Ali Stroker make history Sunday as the first actress using a wheelchair to win a Tony Award. As an actress with dwarfism, Tekki Lomnicki knows what it’s like to have directors look right past you at an audition. As a former theater camp instructor, she knows how fiercely some kids with disabilities want to act and sing and command the stage. So seeing Ali Stroker make history Sunday as the first actress using a wheelchair to win a Tony Award brought Lomnicki to tears.
“I was thrilled,” she said. “I’ve been in acting for 25 years, and I have a disability. And just seeing her up there made me realize that anything is possible.” Chicagoans with disabilities, including members of the theater community, reflected Monday on Stroker’s big win, calling it an inspiration and a major sign of progress. But they also pointed to remaining obstacles and barriers, such as Chicago theaters with backstages that are inaccessible to people in wheelchairs, and outdated attitudes that could cast Stroker as an exception, rather than yet another example of what disabled people can accomplish.
“People with disabilities are able to do many, many different things that people think they would not be able to do,” said Thea Flaum, founder of Facingdisability.com, a Chicago-based website for people with spinal cord injuries and their families.
“I know people with spinal cord injuries who are in wheelchairs who are lawyers and doctors and doing all kinds of things — including people who do wheelchair dancing. People with disabilities are often tremendously abled.”
Lomnicki, the artistic director of Chicago’s Tellin’ Tales Theatre, is 3 feet, 5 inches tall and walks with crutches. She said that the Chicago theater world has come a long way since the start of her career; now there are big casting calls for people with disabilities. But challenges remain, including an issue that Stroker highlighted in her remarks after the Tony Awards ceremony.
“I would ask theater owners and producers to really look into how they can begin to make the backstage accessible, so that performers with disabilities can get around,” said Stroker, who was paralyzed from the chest down in a childhood car accident.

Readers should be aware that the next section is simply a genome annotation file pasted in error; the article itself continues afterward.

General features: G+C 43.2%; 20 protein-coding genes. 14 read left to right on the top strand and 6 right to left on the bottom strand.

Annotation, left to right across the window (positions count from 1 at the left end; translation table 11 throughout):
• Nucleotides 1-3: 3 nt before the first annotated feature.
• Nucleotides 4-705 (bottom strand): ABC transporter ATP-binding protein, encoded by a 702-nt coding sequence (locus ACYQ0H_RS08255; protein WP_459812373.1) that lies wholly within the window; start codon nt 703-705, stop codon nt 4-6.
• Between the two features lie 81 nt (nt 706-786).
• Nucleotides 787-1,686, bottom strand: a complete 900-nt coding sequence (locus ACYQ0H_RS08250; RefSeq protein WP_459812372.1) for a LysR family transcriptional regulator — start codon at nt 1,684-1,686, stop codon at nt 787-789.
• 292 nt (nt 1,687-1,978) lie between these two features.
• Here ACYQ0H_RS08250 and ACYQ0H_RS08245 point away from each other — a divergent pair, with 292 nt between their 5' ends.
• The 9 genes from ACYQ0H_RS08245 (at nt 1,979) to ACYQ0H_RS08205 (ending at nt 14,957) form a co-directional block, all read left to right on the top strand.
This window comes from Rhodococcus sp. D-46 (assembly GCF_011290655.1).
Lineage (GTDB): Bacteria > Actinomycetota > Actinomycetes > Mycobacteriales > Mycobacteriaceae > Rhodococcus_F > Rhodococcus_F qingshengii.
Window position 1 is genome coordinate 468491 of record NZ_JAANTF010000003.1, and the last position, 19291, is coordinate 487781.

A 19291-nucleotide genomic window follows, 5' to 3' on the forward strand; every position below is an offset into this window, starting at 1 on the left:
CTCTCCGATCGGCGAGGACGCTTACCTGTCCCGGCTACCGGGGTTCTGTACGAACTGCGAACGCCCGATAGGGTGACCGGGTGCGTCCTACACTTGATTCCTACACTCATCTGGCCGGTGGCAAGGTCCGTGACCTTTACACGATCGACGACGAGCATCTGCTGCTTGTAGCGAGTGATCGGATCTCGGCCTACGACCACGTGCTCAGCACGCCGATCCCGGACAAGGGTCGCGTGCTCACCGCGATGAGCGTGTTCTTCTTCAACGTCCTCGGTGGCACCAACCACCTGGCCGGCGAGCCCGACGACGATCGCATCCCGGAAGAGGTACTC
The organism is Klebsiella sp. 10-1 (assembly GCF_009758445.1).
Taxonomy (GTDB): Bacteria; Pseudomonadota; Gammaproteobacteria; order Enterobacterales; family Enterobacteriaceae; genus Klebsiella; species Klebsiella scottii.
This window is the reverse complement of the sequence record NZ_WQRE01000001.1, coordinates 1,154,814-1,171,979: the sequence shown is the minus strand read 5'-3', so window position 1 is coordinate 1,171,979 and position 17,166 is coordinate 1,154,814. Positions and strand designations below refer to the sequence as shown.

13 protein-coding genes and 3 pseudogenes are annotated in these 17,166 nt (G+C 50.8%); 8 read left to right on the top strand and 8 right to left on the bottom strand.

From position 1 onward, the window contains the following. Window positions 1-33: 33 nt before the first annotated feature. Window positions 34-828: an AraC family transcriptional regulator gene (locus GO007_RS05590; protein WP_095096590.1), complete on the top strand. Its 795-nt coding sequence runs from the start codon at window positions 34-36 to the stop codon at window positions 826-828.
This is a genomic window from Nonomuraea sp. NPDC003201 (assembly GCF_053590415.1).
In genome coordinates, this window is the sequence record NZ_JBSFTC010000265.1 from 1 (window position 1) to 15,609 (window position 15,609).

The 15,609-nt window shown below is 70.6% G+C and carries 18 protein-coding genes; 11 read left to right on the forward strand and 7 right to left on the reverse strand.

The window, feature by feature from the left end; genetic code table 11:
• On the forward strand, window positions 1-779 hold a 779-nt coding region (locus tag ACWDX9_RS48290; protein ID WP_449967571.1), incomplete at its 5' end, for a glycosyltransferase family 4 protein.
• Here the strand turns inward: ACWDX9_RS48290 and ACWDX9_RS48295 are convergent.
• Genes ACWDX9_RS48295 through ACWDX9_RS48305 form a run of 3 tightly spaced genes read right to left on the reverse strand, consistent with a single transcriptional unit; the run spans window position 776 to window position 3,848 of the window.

Disability access is a problem in Chicago theaters, too, said Lomnicki: “We rent spaces that are accessible, and there are not many that we can work in.” Often, Lomnicki said, the issue is stairs; even one stair can be a problem for a person using a wheelchair. And often backstage bathrooms are too small to accommodate a wheelchair.
Kevin D’Ambrosio, a Chicago actor who recently appeared in the play “Utility,” produced by the Interrobang Theatre Project, posted a quote from Stroker’s acceptance speech on his Facebook page.
D’Ambrosio, who has cerebral palsy that affects mobility on the left side of his body, said he played a role in “Utility” that wasn’t specifically intended for a disabled person, and that’s great. But many performers with disabilities aren’t getting that kind of opportunity.
“There’s such a small percent of us that are getting on stages,” he said. “There’s a wealth of great performers who identify with having a disability that deserve stage time and aren’t getting it at the level they could be.”
Stroker played flirtatious Ado Annie in the Broadway revival of “Oklahoma!” Resplendent in a shimmering yellow gown at the Tony Awards ceremony, she told the audience:
“This award is for every kid who is watching tonight who has a disability, who has a limitation or a challenge, who has been waiting to see themselves represented in this arena. You are!”
That line got a strong response on social media, with some parents sharing images of delighted children with disabilities. Lomnicki was among those who thought Stroker hit just the right note.
“She spoke to the kids out there with disabilities, that if they want to act, if they want to go to Broadway, they can do it,” Lomnicki said. “And that’s what I’ve been working on my whole career, leveling the playing field for people with disabilities, and integrating them.”
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